WWW… Wednesday! Designcode.io
by Taylor Slattery | May 6, 2020
If you’ve suddenly found yourself with much more free time than you know what to do with, you’re not alone. Instead of camping out on the couch and binging Tiger King, why not use this rare opportunity to boost your skill set and come out of the quarantine a better designer. A good way to do so is by learning new software through task-oriented workshops. Brush up on your coding skills or take your app designs to the next level with animations and visual effects. These skills will complement your UI/UX coursework nicely and add that extra level of polish to your portfolio to give you an edge over your competition.
While there are a number of different places you can seek out these skills, the most obvious of which being Youtube, if you’re the type of learner that benefits from a more structured approach, Designcode.io is definitely worth checking out. With a free account, you gain access to courses that cover popular design software like Figma, Framer, XD, Sketch, and Studio. Even if you don’t yet have access to these software yourself, the courses offer a nice overview which can help you to choose the right match for you.
The courses are project-based and are designed to take you from having no skill to a high level of competence. Learn how to quickly prototype, build an app, or fully flesh out a website. In addition, smaller lessons cover the more specific aspects of these software that are often mentioned but glossed over in a more general course.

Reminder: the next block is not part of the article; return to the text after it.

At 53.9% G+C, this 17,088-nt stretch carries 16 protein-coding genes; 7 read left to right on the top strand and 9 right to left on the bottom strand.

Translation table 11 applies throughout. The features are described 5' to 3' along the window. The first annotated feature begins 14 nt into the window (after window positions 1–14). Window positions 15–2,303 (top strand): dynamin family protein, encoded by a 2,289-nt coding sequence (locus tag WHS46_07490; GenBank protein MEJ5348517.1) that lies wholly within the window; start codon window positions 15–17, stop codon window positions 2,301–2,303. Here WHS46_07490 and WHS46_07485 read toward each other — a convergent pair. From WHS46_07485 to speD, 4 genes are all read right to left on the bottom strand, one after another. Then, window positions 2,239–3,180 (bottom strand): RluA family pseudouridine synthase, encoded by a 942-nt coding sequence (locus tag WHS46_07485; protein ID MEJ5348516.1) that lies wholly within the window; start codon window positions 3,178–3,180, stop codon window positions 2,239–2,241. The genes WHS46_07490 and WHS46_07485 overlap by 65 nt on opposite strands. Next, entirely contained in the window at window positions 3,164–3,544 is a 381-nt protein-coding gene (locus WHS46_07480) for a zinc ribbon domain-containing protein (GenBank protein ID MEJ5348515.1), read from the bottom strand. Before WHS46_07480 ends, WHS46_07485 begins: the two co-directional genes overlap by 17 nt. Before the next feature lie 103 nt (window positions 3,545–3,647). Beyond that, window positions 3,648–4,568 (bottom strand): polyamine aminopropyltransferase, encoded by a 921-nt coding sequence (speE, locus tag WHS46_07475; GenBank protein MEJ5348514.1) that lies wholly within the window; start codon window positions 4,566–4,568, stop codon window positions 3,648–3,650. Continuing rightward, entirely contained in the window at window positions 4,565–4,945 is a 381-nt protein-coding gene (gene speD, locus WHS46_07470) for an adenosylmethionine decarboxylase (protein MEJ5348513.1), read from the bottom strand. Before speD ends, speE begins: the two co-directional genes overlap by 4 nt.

While the large library of courses and guides is enough to keep you busy for a while, an even greater benefit hides beneath the surface. The courses themselves are strongly rooted in the creator, Meng To’s theory on design thinking and by working through the courses you will gain a better understanding of his approach to design and his workflow. Being exposed to other’s processes can help illuminate shortcomings in our own or change our way of thinking.
The skills you learn here will be immediately applicable in your own work. Maybe after completing one of these courses, you’ll feel the need to revisit some older projects and further refine them, or maybe you’ll be inspired to finally tackle that app idea you’ve kept on the backburner. Either way, you’ll be better equipped to do so. You can find the full course list and learn more here.
Taylor is the Managing Editor of Notes on Design. Taylor is a graphic designer, illustrator, and Design Lead at Weirdsleep.
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